Tag Archives: maple sugar
Spiced Maple Sugar Apple Butter
It’s fall in Vermont and that means fresh apples! We love picking apples at the local orchard, as well as experimenting with the wild varieties that grow around our farm. Macintosh and Cortland are two of the most common and readily available apple cultivars. However, the Northeast is actually home to over 7,500 cultivars, many of which were developed over 400 years ago. Our fields and woods are filled with apple trees that bear fruit resembling the Golden Russet, Jonagold and Jonathan cultivars. This apple butter is extra special with a few different types of apples but using all the same apples creates delicious butter as well.
Apple butter is similar to to jam, with a rich apple flavor. Spread it on toast, mix it into yogurt, put a dollop on oatmeal or use as a cheese pairing. Using maple sugar as a sweetener increases the vitamins, minerals and antioxidants, as well as creating more depth of flavor. Apple flavor is enhanced by using the entire apple, skin and core included, and then straining the pulp through a food mill.
- 4 pounds apples (about 10 to 12 medium), washed, unpeeled, uncored, cut into 1-inch chunks
- ½ cup apple cider vinegar
- 3 allspice berries
- 2 cinnamon sticks
- 1 2-inch piece of ginger, peeled and sliced
- 1 star anise pod
- 1-2 cups granulated maple sugar
- Small pinch kosher salt
- Combine apples, vinegar, allspice berries, cinnamon sticks, ginger, star anise pod and 4 cups water in a large, heavy bottomed pot over high heat. Bring to a simmer and reduce heat to medium-low. Cook, stirring occasionally, until the apples are completely softened and the liquid has reduced by half, 30 to 40 minutes.
- Remove from heat and let cool slightly.
- Leaving behind allspice berries, cinnamon sticks and star anise pod, pass the apples through a food mill.
- To finish on the stovetop: Place apple pulp in the same large, heavy-bottomed pot, add granulated maple sugar and stir to dissolve. Cook on medium-low heat, stirring occasionally, until mixture is thick, glossy and a deep golden brown (somewhere between honey and molasses), 2 to 2 1/2 hours. To test the thickness, spoon a bit onto a plate: The mixture should set almost immediately with no spreading or wateriness. If it’s not there yet, cook another 8 to 10 minutes and test again. When the desired consistency is reached, season with kosher salt.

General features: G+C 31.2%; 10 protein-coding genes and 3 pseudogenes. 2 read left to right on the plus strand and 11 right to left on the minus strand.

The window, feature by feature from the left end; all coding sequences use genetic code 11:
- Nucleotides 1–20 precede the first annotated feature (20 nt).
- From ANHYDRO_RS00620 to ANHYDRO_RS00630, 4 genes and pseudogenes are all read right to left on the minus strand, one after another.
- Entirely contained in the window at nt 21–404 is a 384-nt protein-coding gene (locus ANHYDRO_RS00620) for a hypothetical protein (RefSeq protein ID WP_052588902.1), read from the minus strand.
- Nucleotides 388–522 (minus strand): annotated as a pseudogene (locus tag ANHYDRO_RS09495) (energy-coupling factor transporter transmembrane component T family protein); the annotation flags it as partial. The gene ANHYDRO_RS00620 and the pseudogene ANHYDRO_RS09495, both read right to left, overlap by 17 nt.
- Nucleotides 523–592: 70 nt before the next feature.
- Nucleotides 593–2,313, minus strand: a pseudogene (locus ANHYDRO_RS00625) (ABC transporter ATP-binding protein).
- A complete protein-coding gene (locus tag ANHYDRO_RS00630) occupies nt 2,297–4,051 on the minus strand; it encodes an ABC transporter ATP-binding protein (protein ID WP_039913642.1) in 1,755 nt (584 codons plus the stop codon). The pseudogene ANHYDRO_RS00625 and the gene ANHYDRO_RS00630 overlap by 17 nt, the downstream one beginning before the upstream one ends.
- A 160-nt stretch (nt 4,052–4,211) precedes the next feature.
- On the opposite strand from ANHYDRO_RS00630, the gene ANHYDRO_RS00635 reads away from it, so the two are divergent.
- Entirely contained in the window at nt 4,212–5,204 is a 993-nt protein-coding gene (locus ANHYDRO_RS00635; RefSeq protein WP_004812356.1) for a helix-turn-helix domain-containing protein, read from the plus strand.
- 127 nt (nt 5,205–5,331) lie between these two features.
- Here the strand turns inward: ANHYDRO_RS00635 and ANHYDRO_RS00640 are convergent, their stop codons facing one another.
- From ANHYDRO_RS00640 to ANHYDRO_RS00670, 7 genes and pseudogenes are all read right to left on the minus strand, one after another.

- To finish in the oven: Heat oven to 300 degrees. Place apple pulp in a 9-inch by 13-inch (3-quart) baking dish, add granulated maple sugar and stir to dissolve. Place in oven and let cook, stirring every 30 minutes or so, until mixture is thick, glossy and a deep, golden brown color (somewhere between honey and molasses), 3 to 3 1/2 hours. To test the thickness, spoon a bit onto a plate: The mixture should set almost immediately with no spreading or wateriness. If it’s not there yet, cook another 20 to 30 minutes and test again. When the desired consistency is reached, season with kosher salt.
Late May brings us abundant rhubarb and the season’s first strawberries. My grandmother had a huge patch of rhubarb and when my family sold her house, I brought part of it to my garden. I have many plants that are special to me based on their history in someone else’s garden. The rhubarb ties me to my childhood, and cool spring nights, visiting my grandparents in Huntington.
You can use any crust recipe you like.» Read more about: Maple Sugar Strawberry Rhubarb Pie »
We are five weeks into quarantine and teaching from a distance and things are feeling hard! Just in the nick of time I came across a recipe for chocolate babka on the Food and Wine site. I adapted it to include maple sugar and maple syrup and the results are spectacular. The dough sits in the fridge overnight and then needs to rise for 2 hours the next day.» Read more about: Chocolate Maple Sugar Babka »